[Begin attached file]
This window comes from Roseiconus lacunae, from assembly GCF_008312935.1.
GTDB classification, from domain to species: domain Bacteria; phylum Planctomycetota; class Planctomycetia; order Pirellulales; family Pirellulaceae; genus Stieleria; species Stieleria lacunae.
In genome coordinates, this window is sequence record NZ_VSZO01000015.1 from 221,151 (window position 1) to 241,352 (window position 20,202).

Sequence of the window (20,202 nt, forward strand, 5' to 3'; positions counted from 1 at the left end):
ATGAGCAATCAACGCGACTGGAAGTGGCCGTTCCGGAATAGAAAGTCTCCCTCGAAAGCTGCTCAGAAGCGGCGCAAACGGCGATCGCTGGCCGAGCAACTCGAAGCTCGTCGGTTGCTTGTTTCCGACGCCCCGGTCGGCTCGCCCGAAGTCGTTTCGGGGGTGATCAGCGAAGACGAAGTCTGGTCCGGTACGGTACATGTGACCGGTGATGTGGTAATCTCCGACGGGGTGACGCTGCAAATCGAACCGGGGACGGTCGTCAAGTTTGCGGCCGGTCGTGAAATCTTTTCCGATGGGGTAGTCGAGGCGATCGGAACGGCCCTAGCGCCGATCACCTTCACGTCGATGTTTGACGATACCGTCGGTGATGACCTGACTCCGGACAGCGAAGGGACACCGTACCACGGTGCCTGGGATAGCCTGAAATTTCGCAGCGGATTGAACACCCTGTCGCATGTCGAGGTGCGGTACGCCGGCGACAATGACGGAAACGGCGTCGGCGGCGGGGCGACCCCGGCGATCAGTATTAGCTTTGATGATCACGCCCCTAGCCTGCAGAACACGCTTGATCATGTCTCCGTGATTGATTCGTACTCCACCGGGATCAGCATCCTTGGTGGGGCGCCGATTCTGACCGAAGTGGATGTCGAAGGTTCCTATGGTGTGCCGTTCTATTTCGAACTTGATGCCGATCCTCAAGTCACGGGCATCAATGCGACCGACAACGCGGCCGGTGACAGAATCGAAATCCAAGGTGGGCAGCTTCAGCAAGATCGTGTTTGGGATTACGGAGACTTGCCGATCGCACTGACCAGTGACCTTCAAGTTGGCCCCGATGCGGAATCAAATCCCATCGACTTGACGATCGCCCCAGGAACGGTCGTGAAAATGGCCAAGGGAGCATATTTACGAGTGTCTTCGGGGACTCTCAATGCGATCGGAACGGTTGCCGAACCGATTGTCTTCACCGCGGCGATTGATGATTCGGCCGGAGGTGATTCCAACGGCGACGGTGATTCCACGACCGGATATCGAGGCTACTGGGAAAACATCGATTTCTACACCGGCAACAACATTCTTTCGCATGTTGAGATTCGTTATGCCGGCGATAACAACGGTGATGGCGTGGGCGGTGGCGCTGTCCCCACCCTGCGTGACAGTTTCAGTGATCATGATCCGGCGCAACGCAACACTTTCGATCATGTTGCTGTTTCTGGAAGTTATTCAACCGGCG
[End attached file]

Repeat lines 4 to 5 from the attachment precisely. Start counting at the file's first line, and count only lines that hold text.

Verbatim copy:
Sequence of the window (20,202 nt, forward strand, 5' to 3'; positions counted from 1 at the left end):
ATGAGCAATCAACGCGACTGGAAGTGGCCGTTCCGGAATAGAAAGTCTCCCTCGAAAGCTGCTCAGAAGCGGCGCAAACGGCGATCGCTGGCCGAGCAACTCGAAGCTCGTCGGTTGCTTGTTTCCGACGCCCCGGTCGGCTCGCCCGAAGTCGTTTCGGGGGTGATCAGCGAAGACGAAGTCTGGTCCGGTACGGTACATGTGACCGGTGATGTGGTAATCTCCGACGGGGTGACGCTGCAAATCGAACCGGGGACGGTCGTCAAGTTTGCGGCCGGTCGTGAAATCTTTTCCGATGGGGTAGTCGAGGCGATCGGAACGGCCCTAGCGCCGATCACCTTCACGTCGATGTTTGACGATACCGTCGGTGATGACCTGACTCCGGACAGCGAAGGGACACCGTACCACGGTGCCTGGGATAGCCTGAAATTTCGCAGCGGATTGAACACCCTGTCGCATGTCGAGGTGCGGTACGCCGGCGACAATGACGGAAACGGCGTCGGCGGCGGGGCGACCCCGGCGATCAGTATTAGCTTTGATGATCACGCCCCTAGCCTGCAGAACACGCTTGATCATGTCTCCGTGATTGATTCGTACTCCACCGGGATCAGCATCCTTGGTGGGGCGCCGATTCTGACCGAAGTGGATGTCGAAGGTTCCTATGGTGTGCCGTTCTATTTCGAACTTGATGCCGATCCTCAAGTCACGGGCATCAATGCGACCGACAACGCGGCCGGTGACAGAATCGAAATCCAAGGTGGGCAGCTTCAGCAAGATCGTGTTTGGGATTACGGAGACTTGCCGATCGCACTGACCAGTGACCTTCAAGTTGGCCCCGATGCGGAATCAAATCCCATCGACTTGACGATCGCCCCAGGAACGGTCGTGAAAATGGCCAAGGGAGCATATTTACGAGTGTCTTCGGGGACTCTCAATGCGATCGGAACGGTTGCCGAACCGATTGTCTTCACCGCGGCGATTGATGATTCGGCCGGAGGTGATTCCAACGGCGACGGTGATTCCACGACCGGATATCGAGGCTACTGGGAAAACATCGATTTCTACACCGGCAACAACATTCTTTCGCATGTTGAGATTCGTTATGCCGGCGATAACAACGGTGATGGCGTGGGCGGTGGCGCTGTCCCCACCCTGCGTGACAGTTTCAGTGATCATGATCCGGCGCAACGCAACACTTTCGATCATGTTGCTGTTTCTGGAAGTTATTCAACCGGCG